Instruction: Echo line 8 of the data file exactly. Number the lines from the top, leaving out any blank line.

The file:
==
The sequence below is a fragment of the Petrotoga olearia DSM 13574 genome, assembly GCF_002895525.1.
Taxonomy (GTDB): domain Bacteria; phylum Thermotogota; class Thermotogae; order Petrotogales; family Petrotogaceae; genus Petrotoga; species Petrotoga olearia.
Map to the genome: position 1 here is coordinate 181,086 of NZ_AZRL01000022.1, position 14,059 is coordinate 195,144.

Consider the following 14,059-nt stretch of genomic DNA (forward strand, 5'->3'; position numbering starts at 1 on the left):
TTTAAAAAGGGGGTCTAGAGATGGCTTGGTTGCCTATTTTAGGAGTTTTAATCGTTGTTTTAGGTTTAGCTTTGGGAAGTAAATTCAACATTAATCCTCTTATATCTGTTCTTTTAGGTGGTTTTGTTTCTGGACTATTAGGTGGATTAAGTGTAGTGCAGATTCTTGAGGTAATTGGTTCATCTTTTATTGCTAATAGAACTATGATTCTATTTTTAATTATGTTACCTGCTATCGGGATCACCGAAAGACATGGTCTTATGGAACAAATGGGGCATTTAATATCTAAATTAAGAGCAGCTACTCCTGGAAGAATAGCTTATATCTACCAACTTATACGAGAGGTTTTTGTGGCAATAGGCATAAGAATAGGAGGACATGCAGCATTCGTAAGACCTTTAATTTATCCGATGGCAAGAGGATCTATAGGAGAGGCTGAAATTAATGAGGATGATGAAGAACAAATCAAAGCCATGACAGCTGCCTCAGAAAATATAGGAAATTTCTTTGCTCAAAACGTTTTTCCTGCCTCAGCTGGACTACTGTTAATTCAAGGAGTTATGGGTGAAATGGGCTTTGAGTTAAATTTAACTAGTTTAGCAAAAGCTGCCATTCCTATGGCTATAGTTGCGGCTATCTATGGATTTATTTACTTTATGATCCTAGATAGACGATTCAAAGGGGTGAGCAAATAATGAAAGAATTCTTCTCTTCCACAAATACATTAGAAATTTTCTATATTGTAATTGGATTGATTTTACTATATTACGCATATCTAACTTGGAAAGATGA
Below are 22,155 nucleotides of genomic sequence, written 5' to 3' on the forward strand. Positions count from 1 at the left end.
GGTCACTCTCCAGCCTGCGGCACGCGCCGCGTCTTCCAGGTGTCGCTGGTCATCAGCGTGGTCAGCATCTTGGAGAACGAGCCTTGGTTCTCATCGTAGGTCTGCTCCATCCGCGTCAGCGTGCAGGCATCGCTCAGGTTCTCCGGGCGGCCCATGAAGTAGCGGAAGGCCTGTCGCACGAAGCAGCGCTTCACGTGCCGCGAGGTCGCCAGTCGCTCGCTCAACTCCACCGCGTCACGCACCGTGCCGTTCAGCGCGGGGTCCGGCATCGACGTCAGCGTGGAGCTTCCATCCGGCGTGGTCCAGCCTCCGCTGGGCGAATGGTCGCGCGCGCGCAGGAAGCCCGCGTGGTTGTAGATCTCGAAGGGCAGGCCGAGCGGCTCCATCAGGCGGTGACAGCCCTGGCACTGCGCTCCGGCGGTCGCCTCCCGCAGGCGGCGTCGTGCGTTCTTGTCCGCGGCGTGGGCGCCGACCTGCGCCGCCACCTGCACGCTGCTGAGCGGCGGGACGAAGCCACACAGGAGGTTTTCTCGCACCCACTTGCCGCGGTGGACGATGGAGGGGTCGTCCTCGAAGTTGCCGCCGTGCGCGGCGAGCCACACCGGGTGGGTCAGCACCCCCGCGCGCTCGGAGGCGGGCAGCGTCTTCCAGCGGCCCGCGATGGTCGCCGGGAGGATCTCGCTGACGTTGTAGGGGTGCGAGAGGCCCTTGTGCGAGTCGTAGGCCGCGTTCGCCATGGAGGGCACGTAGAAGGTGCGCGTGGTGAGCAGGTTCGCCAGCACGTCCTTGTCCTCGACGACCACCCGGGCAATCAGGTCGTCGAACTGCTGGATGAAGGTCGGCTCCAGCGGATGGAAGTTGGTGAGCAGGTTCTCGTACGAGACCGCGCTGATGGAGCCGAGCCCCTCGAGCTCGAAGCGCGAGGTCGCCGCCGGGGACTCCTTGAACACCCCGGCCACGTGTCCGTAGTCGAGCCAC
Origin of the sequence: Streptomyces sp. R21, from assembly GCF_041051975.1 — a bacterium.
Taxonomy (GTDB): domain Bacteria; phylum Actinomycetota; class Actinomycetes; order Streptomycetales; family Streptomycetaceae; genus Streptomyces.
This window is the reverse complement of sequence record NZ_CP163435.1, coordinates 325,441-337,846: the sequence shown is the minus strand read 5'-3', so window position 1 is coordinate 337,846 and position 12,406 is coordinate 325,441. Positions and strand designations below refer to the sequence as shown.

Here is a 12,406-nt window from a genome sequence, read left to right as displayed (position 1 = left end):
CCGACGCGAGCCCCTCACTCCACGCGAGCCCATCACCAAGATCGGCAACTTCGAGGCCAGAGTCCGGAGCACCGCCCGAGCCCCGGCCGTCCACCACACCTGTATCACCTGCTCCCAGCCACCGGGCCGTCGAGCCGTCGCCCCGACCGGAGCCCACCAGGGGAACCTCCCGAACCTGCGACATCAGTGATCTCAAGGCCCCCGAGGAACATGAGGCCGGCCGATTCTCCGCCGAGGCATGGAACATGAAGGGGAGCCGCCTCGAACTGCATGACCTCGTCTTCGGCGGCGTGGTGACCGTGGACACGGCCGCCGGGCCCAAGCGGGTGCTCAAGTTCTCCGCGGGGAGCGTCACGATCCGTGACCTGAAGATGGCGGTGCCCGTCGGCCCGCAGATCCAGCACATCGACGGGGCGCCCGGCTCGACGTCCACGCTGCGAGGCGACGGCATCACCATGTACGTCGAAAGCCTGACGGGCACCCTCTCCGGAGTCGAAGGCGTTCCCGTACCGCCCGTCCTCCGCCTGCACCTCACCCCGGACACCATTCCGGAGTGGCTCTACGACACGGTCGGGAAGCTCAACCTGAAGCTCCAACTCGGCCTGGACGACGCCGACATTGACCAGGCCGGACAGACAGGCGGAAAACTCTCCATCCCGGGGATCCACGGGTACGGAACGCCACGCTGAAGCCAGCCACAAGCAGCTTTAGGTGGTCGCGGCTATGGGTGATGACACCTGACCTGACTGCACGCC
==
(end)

Origin of the sequence: Streptomyces sp. R21, from assembly GCF_041051975.1 — a bacterium.